But no questions like this enter the heads of the humans at That'll Do Farm. We know what to do with a used Christmas Tree. We are on the forefront of the recycling movement, doing our best to reduce, reuse and recycle.

After all, we have goats.

And nothing says recycling like a goat.

So we gifted them with a Christmas Tree. They said no decorations needed, thank you very much, just a plain old tree would do.

Joey the llama checked it out first, nipping off a few of the choice ends. After declaring it safe for one and all, he allowed the goats to sample the rest.

The only problem is goats don't exactly "sample." Devour -- yes. Totally consume -- yes. Eat up greedily -- yes, yes, yes.

They made short work of the tree.

We've certainly reduced, reused and the goats are currently hard at work recycling.

Tags: Goats
Posted 12/4/2010 11:56am by Andrea.

 

We've been known to have a bit of "weather" here in Northern Ohio, snuggled up as we are against the southern shores of Lake Erie. In fact, we can tell you exactly what "Lake Effect Snow" means and how it can change your day.

But we got lucky this past week. Buffalo got all the lake effect snow. We just got the faintest of faint dustings. Enough to freeze the ground and hold the yucky mud at bay. We're a big fan of faint dustings.

Joey the llama checked out the fresh snowfall first and declared it safe for all to come out.

Fred, ever fearful, wasn't quite sure, but if his pal Joey said it was o.k., then by golly, it's o.k. with Fred.

Miss Alibi didn't have a problem with the snow at all. But one feel of her beautiful fleece and you'd know why. She's as toasty warm as if it were an April morning.

Just the thought of snow and cooler weather makes Quintessa smile.

The chickens, being chickens, wouldn't come out of their coop yesterday. But they "chickened up" and were out exploring this morning.

The guinea hens, being braver than chickens, were out together (always together -- they never travel one without the other.)

But, judging by the look on this rooster's face, the poultry members of the farm are not going to enjoy Winter!

Posted 11/9/2010 2:38pm by Andrea.

 

We've been very lucky this past year. Friends from near and far have come to the farm to wish us well and help us get started with this whole operation.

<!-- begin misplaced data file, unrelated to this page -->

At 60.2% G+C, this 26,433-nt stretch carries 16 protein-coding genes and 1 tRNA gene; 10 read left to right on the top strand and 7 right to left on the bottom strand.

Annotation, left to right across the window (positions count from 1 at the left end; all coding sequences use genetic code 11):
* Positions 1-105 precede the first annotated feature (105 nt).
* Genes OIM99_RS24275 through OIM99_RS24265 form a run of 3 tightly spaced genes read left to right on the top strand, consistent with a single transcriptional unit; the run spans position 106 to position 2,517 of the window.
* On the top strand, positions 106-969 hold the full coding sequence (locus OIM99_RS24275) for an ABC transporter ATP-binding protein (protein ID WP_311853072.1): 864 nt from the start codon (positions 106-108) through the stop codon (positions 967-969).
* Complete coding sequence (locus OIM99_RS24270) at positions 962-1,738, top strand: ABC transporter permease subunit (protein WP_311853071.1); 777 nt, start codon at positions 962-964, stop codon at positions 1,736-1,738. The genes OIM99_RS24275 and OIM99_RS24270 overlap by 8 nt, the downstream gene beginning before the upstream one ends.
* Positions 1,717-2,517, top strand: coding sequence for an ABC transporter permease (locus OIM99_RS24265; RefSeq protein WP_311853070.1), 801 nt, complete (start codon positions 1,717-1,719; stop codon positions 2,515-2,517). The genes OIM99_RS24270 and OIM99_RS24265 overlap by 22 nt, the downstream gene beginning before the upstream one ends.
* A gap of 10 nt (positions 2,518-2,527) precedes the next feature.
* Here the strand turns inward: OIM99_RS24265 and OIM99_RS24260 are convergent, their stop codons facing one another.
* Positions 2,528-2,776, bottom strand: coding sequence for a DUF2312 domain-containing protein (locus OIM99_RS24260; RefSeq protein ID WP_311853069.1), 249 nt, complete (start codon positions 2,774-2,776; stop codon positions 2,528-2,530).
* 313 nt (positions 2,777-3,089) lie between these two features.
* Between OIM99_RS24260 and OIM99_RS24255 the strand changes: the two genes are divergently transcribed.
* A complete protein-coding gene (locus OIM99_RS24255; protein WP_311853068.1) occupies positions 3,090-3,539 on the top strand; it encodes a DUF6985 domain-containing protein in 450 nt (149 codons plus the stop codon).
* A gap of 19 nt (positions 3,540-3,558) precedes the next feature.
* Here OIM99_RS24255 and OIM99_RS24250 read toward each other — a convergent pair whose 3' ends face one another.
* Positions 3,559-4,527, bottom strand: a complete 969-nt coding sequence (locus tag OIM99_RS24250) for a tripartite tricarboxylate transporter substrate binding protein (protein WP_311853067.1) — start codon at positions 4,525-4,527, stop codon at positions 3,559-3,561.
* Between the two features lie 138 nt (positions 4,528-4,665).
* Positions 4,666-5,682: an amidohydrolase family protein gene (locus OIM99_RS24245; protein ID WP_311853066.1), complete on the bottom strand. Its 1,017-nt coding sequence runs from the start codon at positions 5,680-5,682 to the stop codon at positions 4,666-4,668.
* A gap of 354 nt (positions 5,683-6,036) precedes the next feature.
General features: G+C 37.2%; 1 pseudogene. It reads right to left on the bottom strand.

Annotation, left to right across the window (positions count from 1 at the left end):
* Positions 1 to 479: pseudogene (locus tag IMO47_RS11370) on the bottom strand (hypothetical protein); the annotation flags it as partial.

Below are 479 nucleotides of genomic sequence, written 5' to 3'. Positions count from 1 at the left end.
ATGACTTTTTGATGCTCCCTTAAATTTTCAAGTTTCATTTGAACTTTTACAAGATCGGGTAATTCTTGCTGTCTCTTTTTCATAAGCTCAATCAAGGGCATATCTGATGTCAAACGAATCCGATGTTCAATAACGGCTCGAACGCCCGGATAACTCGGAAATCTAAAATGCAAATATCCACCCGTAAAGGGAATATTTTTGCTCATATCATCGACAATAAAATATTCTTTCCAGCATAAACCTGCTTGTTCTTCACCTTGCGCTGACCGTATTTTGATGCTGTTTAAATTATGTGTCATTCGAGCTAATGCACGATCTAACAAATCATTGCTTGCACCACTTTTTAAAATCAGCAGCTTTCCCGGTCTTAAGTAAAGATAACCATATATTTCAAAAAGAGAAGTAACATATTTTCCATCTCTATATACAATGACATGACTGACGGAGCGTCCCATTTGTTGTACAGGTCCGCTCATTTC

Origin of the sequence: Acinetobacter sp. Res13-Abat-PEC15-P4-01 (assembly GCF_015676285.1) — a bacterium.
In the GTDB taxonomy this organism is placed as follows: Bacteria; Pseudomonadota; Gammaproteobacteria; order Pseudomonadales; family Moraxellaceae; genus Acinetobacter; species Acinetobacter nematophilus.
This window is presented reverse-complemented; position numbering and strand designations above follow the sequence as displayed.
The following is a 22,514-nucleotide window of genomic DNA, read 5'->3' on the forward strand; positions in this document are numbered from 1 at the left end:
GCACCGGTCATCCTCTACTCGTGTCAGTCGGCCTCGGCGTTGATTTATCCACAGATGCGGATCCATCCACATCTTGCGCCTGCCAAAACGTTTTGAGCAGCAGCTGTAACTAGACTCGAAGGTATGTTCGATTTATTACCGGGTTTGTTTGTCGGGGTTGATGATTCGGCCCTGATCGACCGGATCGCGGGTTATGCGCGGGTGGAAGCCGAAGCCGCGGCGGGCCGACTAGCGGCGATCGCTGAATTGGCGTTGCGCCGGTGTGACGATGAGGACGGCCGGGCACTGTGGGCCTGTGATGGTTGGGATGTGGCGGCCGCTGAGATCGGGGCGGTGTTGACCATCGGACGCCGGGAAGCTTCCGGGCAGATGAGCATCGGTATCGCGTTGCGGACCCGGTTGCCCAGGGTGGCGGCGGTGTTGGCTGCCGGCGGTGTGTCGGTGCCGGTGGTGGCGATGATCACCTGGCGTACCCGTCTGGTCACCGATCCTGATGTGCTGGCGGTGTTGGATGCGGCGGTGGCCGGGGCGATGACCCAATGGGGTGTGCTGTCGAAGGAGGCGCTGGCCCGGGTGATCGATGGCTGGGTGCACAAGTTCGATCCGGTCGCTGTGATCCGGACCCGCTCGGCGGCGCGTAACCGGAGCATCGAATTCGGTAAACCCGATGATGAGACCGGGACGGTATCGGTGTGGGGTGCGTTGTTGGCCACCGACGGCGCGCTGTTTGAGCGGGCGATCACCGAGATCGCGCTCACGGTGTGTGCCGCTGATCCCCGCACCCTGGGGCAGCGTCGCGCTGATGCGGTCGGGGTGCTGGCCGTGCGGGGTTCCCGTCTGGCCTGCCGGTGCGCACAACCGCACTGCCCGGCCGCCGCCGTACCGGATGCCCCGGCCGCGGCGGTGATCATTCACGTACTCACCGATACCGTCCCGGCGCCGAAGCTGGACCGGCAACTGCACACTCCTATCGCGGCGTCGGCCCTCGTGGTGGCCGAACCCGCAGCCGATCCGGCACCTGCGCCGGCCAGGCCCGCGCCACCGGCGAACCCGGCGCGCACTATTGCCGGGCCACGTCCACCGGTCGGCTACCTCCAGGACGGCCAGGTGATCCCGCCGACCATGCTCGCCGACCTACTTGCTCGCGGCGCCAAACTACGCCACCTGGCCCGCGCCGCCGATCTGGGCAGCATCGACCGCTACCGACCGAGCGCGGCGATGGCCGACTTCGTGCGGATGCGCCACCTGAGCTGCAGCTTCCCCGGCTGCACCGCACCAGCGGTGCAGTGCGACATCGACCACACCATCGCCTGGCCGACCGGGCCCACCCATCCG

Friends from New Mexico, Missouri, Louisiana, Oregon, and lots of Ohioans and Floridians have all been generous enough with their time to pay us a visit -- and sometimes lend us a hand! This weekend was no exception as Florida was represented again.

Our friend Isobel flew up for the weekend. She must have gotten word that we are requiring all out-of-state farm visitors to bring gifts, and lots of 'em, because she came through with the goods.

Check out these beautiful, handmade Christmas gift tags.

 

(Just for the record, there really isn't a gift requirement -- far from it. We just like seeing our friends. But if they have the silly, misguided notion that gifts are part of the visitation rights, who am I to stop them!)

We spent the weekend visiting with the goats and the alpacas.

Another friend, Heather, enjoyed her visit with Joey the Llama.

Joey loves all the ladies. He doesn't give a hoot about any guys that visit, but he sure does love the gals. I think his real name should be Casanova.

After all the animal hugging was done, we got down to some serious crafting.

We needle felted pumpkins, snowmen and baby chickens.

It was a real Ohio farm themed weekend.

But, before you knew it, it was back to reality.

I've told Joey the bad news -- "his" girls were gone. He has to settle for me and Farmer Gal until more visitors stop in. I hope he'll be able to cope.

Posted 10/22/2010 4:02pm by Andrea.

 

Sometimes we come up with some really hairbrain ideas at the farm. Getting the goats to build their own food storage shed may have been one of them.